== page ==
Here's why Australia buried 23 F-111s after the aircraft’s retirement

Australia buried 23 F-111 strike aircraft after the Pig’s retirement. Here’s why.

By Dario Leone
Aug 8 2022
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The decision to dispose of the F-111 aircraft in this manner incurred the displeasure of the nation’s aviation enthusiasts.

The General Dynamics F-111C was a variant of the F-111 Aardvark medium-range interdictor and tactical strike aircraft, developed by General Dynamics to meet Australian requirements. The design was based on the F-111A model but included longer wings and strengthened undercarriage.

The Australian government ordered 24 F-111Cs to equip the Royal Australian Air Force (RAAF) in 1963, but the aircraft were not delivered until 1973 because of long-running technical problems. During 1979 and 1980 four of these aircraft were converted to the RF-111C reconnaissance variant. Four ex–US Air Force (USAF) F-111As were purchased by Australia and converted to F-111C standard in 1982 to replace F-111Cs destroyed during accidents. Australia also operated 15 F-111Gs between 1993 and 2007, mainly for conversion training.

F-111F print
This print is available in multiple sizes from AircraftProfilePrints.com – CLICK HERE TO GET YOURS. F-111F Aardvark 48th Tactical Fighter Wing, 495th Tactical Fighter Squadron, LN/70-2391, RAF Lakenheath, UK, 1991.

In Australian military and aviation circles, the F-111 Aardvark was affectionately known as the “Pig”, due to its long snout and terrain-following ability.

The operational career of the F-111 came to an end on Dec. 3, 2010 at RAAF Amberley, near Brisbane, Queensland, Australia, as a crew in an F-111C (serial number A8-125) of the RAAF touched down for the aircraft’s last landing.

RAAF F-111s buried

Following the F-111s’ retirement, 13 of the surviving aircraft (12 F-111Cs and a single F-111G) were preserved in aviation museums and RAAF air bases. The remaining 23 aircraft were buried at the Swanbank landfill site outside of Ipswich, Queensland, between Nov. 21 and 23, 2011, as the footage and the pictures in this post show.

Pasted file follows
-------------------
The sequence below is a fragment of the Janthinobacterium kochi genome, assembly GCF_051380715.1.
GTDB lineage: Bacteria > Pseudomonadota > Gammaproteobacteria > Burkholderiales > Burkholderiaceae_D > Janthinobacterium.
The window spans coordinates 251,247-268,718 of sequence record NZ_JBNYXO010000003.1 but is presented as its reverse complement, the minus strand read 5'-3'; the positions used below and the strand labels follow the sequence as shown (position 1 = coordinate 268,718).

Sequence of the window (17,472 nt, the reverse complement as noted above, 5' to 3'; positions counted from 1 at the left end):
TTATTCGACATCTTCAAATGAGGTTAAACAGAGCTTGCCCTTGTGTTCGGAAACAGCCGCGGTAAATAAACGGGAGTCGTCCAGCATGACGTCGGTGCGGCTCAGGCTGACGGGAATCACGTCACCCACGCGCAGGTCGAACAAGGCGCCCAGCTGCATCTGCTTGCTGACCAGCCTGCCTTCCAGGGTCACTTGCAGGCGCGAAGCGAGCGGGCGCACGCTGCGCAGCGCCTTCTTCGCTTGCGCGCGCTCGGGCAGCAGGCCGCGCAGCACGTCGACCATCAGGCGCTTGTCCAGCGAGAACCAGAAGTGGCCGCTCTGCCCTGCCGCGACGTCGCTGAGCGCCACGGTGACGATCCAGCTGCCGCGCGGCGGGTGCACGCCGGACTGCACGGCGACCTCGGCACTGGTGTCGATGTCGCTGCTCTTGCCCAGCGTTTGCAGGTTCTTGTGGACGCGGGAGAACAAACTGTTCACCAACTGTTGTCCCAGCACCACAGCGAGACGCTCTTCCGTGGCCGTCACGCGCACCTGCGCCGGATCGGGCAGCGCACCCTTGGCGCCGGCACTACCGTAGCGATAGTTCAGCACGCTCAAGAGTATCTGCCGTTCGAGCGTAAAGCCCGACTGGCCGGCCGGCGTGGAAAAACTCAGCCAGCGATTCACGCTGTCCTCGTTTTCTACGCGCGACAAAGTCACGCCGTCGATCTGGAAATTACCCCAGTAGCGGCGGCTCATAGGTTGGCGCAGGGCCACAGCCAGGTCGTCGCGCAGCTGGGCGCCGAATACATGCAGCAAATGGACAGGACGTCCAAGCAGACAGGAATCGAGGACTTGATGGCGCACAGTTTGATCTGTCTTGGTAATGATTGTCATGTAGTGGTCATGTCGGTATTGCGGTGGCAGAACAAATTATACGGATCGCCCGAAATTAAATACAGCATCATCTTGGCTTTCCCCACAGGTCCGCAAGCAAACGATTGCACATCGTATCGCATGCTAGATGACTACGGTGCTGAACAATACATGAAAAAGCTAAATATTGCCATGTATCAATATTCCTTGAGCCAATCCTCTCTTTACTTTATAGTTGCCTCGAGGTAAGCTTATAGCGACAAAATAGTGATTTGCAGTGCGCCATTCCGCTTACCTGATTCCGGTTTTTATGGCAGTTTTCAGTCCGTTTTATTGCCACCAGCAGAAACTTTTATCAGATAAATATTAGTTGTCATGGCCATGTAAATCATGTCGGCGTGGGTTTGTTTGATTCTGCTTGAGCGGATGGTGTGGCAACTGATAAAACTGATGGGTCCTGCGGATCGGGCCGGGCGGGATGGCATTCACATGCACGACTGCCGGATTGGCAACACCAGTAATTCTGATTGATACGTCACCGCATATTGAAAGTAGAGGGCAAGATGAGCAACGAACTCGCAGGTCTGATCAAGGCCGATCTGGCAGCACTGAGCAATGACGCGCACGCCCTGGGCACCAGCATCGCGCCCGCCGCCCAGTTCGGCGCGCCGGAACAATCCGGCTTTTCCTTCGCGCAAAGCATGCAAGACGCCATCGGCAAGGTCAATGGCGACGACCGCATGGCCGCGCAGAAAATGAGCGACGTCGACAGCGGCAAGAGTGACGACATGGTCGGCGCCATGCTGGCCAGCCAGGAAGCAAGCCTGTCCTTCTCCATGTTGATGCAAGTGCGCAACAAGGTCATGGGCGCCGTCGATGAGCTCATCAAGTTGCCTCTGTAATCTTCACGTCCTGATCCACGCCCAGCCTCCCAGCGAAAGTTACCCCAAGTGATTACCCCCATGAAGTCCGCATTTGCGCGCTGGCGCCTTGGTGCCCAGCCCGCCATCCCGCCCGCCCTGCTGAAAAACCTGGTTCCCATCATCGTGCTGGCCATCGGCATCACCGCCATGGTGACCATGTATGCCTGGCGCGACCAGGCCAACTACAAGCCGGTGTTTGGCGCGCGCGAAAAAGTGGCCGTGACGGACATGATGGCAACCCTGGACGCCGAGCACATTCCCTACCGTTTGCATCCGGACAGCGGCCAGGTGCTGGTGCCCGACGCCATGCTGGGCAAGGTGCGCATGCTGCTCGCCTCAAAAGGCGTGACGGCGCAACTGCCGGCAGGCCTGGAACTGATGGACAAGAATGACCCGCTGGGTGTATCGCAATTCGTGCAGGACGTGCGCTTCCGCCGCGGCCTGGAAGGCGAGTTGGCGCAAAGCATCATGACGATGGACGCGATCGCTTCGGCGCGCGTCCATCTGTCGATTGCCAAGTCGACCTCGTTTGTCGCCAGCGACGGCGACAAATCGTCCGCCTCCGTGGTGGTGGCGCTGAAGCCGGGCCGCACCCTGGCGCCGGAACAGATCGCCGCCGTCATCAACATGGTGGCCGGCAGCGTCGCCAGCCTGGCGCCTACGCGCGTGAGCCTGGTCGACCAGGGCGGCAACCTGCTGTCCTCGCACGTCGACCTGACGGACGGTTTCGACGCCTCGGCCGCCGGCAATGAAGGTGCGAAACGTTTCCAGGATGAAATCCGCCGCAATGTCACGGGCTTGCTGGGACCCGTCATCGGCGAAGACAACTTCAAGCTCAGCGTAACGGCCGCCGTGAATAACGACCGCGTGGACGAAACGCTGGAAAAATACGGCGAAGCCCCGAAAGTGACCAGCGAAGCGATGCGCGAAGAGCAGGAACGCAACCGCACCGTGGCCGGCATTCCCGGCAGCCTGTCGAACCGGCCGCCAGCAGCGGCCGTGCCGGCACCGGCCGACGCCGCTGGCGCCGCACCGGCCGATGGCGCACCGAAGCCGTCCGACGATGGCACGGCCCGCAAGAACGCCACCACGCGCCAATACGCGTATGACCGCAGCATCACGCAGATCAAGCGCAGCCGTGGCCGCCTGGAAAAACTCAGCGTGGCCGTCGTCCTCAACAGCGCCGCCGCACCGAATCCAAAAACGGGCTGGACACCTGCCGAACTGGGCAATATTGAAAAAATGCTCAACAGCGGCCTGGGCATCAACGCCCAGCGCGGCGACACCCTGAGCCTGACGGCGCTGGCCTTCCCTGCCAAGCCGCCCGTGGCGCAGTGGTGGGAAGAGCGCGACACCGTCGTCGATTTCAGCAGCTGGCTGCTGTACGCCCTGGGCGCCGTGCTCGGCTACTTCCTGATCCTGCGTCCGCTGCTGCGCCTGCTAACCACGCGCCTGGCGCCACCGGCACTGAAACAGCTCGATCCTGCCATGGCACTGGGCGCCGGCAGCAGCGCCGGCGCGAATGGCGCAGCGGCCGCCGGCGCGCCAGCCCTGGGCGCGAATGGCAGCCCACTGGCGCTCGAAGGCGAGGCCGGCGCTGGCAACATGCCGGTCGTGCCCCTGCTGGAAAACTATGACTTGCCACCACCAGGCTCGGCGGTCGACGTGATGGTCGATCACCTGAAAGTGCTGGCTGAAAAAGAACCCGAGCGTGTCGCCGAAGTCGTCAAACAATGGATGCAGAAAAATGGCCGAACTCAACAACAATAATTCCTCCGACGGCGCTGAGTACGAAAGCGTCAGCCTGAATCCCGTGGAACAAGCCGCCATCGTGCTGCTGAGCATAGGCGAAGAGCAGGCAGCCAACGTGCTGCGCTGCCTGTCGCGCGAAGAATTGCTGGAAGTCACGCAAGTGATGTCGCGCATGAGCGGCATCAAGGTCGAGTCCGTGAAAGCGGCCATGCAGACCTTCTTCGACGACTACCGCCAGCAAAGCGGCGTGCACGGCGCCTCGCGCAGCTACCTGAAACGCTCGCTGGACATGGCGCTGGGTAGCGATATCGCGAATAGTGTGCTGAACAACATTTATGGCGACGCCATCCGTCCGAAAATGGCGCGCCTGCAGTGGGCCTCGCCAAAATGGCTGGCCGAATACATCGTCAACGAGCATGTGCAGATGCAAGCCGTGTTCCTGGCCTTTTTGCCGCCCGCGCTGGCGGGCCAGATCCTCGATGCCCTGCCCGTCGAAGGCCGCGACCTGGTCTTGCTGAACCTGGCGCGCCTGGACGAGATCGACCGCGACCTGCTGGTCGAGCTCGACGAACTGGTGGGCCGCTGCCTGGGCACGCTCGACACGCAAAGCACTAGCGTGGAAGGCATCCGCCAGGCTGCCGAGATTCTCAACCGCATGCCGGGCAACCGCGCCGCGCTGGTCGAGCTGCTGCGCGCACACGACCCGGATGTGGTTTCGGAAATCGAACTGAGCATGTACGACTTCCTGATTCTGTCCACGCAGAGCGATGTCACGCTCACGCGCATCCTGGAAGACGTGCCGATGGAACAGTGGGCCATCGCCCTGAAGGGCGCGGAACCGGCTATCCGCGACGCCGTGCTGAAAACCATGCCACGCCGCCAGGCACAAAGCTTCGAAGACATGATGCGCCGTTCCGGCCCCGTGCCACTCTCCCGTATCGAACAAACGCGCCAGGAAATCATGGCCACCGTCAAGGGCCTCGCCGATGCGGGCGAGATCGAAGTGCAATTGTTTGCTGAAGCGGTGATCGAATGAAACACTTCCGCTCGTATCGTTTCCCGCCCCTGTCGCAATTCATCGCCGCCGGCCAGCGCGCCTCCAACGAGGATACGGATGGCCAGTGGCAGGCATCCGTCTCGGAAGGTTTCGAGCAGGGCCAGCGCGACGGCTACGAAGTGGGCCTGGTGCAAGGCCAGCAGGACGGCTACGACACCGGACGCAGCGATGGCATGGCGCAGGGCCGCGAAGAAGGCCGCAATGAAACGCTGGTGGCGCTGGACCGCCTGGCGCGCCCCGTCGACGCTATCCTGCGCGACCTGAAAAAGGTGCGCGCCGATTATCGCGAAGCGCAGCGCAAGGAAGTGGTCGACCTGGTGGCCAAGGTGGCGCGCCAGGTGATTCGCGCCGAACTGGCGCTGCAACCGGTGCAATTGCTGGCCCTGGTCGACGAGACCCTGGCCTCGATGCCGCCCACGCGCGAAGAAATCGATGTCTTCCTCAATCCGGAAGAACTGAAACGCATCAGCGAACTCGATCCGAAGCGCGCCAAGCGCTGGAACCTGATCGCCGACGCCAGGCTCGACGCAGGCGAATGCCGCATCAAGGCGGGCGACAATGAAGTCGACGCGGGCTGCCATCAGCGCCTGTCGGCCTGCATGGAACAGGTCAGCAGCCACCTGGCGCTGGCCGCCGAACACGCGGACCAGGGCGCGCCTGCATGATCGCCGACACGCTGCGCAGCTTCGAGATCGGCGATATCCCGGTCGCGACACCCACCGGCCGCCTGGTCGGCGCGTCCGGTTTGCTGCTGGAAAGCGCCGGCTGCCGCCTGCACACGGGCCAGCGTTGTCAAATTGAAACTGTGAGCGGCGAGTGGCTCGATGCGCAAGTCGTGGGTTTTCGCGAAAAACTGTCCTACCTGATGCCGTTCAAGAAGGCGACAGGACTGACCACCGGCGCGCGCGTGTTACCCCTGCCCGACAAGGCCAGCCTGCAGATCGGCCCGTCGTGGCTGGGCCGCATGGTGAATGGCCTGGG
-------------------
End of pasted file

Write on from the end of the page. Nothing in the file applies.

The decision to dispose of the aircraft in this manner incurred the displeasure of the nation’s aviation enthusiasts.

In fact while no one wanted to see the veterans of the RAAF come to such an end, it was a requirement of Australian military arrangement with the US that they be securely disposed of.

Gregg Gray, former Senior Noncommissioned Officer (SNCO), US Air Force, explains why the RAAF F-111s had to be buried on Quora. ‘Only the fuselage was buried. The wings and stabilizers as well the tail were removed for scrap. The fuselages were constructed out of bonded panels, and that bonding used asbestos, this is why it was deemed prudent to bury them. Trying to recover the materials was not cost effective, and it was full of hazards requiring a very comprehensive facility and PPE to even attempt. So, it was decided to bury them to take away the possibility of exposure to asbestos. They were barely recognizable by the time they were buried. There is even a diagram of their final resting place and date of interment.’

Buried RAAF F-111s

Photo credit: Queensland Times, ADF, F-111 Disposal Team


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Dario Leone

Dario Leone

Dario Leone is an aviation, defense and military writer. He is the Founder and Editor of “The Aviation Geek Club” one of the world’s most read military aviation blogs. His writing has appeared in The National Interest and other news media. He has reported from Europe and flown Super Puma and Cougar helicopters with the Swiss Air Force.

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